Analyzing the NFL’s Antonio Brown saga

Caleb Paasche, Contributing Writer

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One week into the National Football League’s 100th season, a single storyline is standing out, and not in the best way. The saga of wide receiver Antonio Brown has dominated the NFL and taken so many turns that it’s almost easy to forget what people thought of Brown as recently as last season, when he was considered an inspirational underdog, the sixth-round pick out of Central Michigan University who had worked to become arguably the best receiver in the league for about five years.

However, Brown seemed to start having issues with his original team, the Pittsburgh Steelers, eventually forcing a 2019 trade to the Oakland Raiders, with whom he signed a contract that included a substantial $30 million guarantee. From there, Brown’s story devolved into a series of extraordinary incidents, from getting frostbite after improperly entering a cryogenic chamber, to refusing to wear helmets that the league now mandates, to screaming and openly threatening General Manager Mike Mayock.

Shortly after all of this, Brown requested — and was granted — a release from the Oakland Raiders, who voided his guaranteed money on the basis of “conduct detrimental to the team.” This phrase may seem somewhat nebulous, but refusing to report to practice over a helmet and publicly fighting the GM would logically seem to qualify as such. Thus, Brown’s likely attempts to get that money back will undoubtedly be unsuccessful.

Brown’s lost guarantee now seems less relevant after his next move, however – heading to the New England Patriots on a $15 million per year deal, which includes a $9 million signing bonus that Brown will get immediately upon signing. This move appears to be an excellent one for the reigning Super Bowl champions, who have a history of giving embattled players another shot (see: Randy Moss setting the receiving touchdown record after the Patriots picked him up from the very same Raiders).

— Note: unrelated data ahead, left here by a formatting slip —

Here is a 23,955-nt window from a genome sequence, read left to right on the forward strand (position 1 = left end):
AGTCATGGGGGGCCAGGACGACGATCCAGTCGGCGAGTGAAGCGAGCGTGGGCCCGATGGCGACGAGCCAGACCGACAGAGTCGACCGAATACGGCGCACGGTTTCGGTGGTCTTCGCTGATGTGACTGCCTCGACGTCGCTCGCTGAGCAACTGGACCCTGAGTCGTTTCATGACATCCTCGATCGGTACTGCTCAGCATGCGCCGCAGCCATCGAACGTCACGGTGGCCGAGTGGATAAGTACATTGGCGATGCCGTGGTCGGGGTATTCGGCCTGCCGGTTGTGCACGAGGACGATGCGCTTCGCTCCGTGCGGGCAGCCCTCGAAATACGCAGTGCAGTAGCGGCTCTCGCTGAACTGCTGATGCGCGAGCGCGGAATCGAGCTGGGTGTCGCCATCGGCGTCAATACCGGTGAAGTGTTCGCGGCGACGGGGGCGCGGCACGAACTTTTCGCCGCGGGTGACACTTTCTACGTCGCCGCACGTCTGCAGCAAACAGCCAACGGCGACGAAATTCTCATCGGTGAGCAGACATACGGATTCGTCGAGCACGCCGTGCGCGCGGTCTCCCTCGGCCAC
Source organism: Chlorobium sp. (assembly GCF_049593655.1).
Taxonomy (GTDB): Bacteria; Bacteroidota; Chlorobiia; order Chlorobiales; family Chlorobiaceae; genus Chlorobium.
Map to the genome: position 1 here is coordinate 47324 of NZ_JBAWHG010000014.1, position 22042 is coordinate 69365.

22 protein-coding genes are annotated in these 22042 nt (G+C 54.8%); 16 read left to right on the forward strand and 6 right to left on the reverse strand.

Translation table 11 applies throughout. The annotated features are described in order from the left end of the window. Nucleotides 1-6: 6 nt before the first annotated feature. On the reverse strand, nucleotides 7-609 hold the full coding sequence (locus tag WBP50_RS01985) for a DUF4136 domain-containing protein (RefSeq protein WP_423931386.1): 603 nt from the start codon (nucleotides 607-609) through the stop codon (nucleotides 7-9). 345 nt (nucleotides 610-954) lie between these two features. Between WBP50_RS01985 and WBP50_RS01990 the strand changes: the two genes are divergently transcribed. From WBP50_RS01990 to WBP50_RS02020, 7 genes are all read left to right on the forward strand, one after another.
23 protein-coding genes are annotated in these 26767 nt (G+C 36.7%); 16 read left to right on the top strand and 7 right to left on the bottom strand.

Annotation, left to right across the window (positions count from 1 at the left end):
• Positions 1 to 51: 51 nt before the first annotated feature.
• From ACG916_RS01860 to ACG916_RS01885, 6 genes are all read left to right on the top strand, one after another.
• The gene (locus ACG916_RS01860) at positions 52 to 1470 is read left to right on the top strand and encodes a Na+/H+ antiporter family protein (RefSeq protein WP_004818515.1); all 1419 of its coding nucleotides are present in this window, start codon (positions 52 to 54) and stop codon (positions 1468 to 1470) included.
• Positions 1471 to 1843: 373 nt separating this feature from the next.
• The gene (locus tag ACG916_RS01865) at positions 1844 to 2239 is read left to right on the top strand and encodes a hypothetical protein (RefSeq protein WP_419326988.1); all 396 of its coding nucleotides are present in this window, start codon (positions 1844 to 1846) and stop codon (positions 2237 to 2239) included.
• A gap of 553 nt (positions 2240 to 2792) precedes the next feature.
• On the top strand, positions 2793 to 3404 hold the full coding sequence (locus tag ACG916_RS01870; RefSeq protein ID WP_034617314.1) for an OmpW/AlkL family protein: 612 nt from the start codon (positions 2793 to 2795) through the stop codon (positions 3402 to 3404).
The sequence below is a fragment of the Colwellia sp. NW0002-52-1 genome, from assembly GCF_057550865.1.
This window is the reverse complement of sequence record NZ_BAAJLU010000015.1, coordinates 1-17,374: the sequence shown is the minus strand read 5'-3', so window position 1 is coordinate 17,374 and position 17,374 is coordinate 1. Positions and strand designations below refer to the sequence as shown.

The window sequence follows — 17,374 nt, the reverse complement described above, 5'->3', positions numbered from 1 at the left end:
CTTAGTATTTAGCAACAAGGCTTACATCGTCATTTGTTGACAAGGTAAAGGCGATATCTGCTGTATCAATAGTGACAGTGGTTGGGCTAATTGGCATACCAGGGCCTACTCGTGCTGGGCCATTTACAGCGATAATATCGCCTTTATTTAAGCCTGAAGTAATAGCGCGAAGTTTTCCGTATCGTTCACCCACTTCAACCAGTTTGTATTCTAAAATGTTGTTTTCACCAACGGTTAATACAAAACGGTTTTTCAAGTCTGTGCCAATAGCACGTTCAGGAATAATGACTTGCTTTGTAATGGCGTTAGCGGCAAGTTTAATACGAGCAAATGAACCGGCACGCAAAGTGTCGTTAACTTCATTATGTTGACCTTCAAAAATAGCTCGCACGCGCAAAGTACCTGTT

What remains to be seen, however, is whether Brown will actually suit up with the Patriots this season. While NFL Commissioner Roger Goodell has said that he will not investigate how Brown paired with the Patriots — some have been suspicious, based on the short time-frame in which the contract was signed — the possibility of a suspension still exists. This could come from the player conduct policy, which states that “All persons associated with the NFL are required to avoid conduct detrimental to the integrity of and public confidence in the National Football League.”

Given Brown’s behavior, it would be foolish for the league to not suspend Brown for some period of time. His actions and behavior – which should not be considered acceptable in the league – have essentially forced him off the Raiders. This, in addition to a pending rape case against him, are reason enough for suspension, or at the very least placement on the exempt list, meaning he would be barred from play indefinitely until he is explicitly reinstated.

Patriots fans may see this scenario as more unfair targeting of their players, especially after the infamous suspension of quarterback Tom Brady following his team’s pre-game tampering with game footballs. However, unlike “Deflategate,” in this case, the player genuinely deserves the punishment. Brown’s conduct over the past month or so is not something the league can simply overlook. Such inaction would set a dangerous precedent, implying that players can treat their teammates and teams however they desire and, if they are talented enough, simply get away with it. This hurts teams, fans of teams, and ultimately harms public confidence in the league if players are allowed to engage in blatantly disrespectful and harmful conduct without any repercussions.

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